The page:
Title: The Last Reunion
Author: Kayte Nunn
Genre: Historical Fiction
Publisher: Hachette Australia
Published: 31st March 2021
Synopsis: Five women come together at a New Year’s Eve party after decades apart, in this thrilling story of desire, revenge and courage, based on a brave group of Australian and British WWII servicewomen
Burma, 1945. Bea, Plum, Bubbles, Joy and Lucy: in search of adventure, attached to the Fourteenth Army, fighting a forgotten war in the jungle. Assigned to run a mobile canteen, navigating treacherous roads and dodging hostile gunfire, they become embroiled in life-threatening battles of their own.
Oxford, 1976. A woman slips into a museum and steals several rare Japanese netsuke, including the famed fox-girl. Despite the offer of a considerable reward, these tiny, exquisitely detailed carvings are never seen again.
London and Galway, 1999. On the eve of the new millennium, Olivia, assistant to an art dealer, meets Beatrix, an elderly widow who wishes to sell her late husband’s collection of Japanese art. Olivia travels with Beatrix to a New Year’s Eve party, deep in the Irish countryside, where friendships will be tested as secrets kept for more than fifty years are spilled.
Inspired by the heroic women who served in the ‘forgotten war’ in Burma, The Last Reunion is a heartbreaking love story and mystery by the international bestselling author of The Botanist’s Daughter and The Silk House.
As war ravages the world, five women join the WASBIES – the Women’s Auxiliary Service (Burma), taking them right to the front lines of the war in the East, and into danger none of them thought they’d ever see. Beatrix, Bubbles, Lucy, Plum and Joy are tasked with providing food and morale for the soldiers. Yet they will experience and have to do so much more than they thought – and it won’t all be nice. Beatrix also hopes that her twin, Archie, is okay, and hopes that she might come across him during her time in the canteens.
In 1975, someone steals a collection of Japanese netsuke. This collection includes the famed fox-girl – never to be seen again. Twenty-three years later, Olivia is sent to discover the provenance of these netsuke for the art dealer she interns with – and gets more than she bargained for when she meets Bea, the elderly widow, and they head to Galway for a Wasbies New Year’s Eve reunion that will reveal more than any of them could ever have imagined or have bargained for.
Kayte Nunn is one of those authors who has a talent for taking women’s stories and women’s history – usually lesser known and giving them life. The war that the Wasbies fought is known as ‘the forgotten war’, as Kayte notes in her commentary at the back, and indicates that she found very few sources, but those she did find, informed the basis of the historical aspect of The Last Reunion. The seamless marriage of these facts and the fictional world and people is filled with emotion and gives a sensory experience of what these women went through in Burma.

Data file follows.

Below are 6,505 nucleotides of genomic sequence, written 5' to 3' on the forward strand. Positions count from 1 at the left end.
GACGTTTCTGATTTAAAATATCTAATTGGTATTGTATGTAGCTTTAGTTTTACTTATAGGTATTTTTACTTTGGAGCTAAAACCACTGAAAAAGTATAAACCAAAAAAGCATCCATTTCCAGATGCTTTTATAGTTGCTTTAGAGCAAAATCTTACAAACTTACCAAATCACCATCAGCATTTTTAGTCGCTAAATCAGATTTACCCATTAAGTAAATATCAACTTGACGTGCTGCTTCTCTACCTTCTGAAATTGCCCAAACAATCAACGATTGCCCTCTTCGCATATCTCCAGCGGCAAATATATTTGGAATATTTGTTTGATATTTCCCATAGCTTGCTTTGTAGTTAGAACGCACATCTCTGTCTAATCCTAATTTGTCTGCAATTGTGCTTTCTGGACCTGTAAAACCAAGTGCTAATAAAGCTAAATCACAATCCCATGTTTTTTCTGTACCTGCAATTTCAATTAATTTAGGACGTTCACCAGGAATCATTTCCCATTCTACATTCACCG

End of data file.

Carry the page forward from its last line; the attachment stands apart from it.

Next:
Each chapter is delicately written, ensuring that the characters are formed and evolve powerfully throughout the novel, and their motivations are revealed when we, as the reader, need to know them. Secrets are a large part of this book and drives the narrative as we go between 1944/45 in Burma, and the 1999/2000 Christmas/New Year period in London and Galway – a contrast in time, place and climate that ensures each place and each character are unique, yet also allows for character growth, revelations and what friendship means. The war seeps into every page, even in the chapters set in 1999, as it is something that informs everything about the book and the netsuke, and what they mean to Bea. I loved Bea – she’s so fantastic, and I loved how she cared for Olivia and formed a friendship with her, and bonded with her over art. It is lovely to see this kind of relationship and to see various kinds of interests for characters explored.
The enduring friendship of the Wasbies is powerful, as we get to see it grow and evolve across the novel. War brought them together and showed them what it means to be courageous and come together when things look dire. This is one of those powerful stories that allows the women of all ages and generations to speak and be heard and find a way of navigating the world they live in, with a poignant example of why we always need to fight to have our voices heard even when things feel like they might never change or improve.
The Last Reunion is a moving story, and one that is important – we need to know about these women, and what they did, just as much as we know about the battles and the POW camps. The unpredictability of war is ever present throughout the novel, and nobody knows if they will all survive. It is the bonds of friendship that make this novel so powerful, and it is always delightful to read a book where friendship is at its core, proving that a book can be engaging with any kind of relationship represented, and especially a book driven by women and their bonds and strength.
I loved this book – I think it is one of my favourites by Kayte Nunn, definitely up there with The Silk House!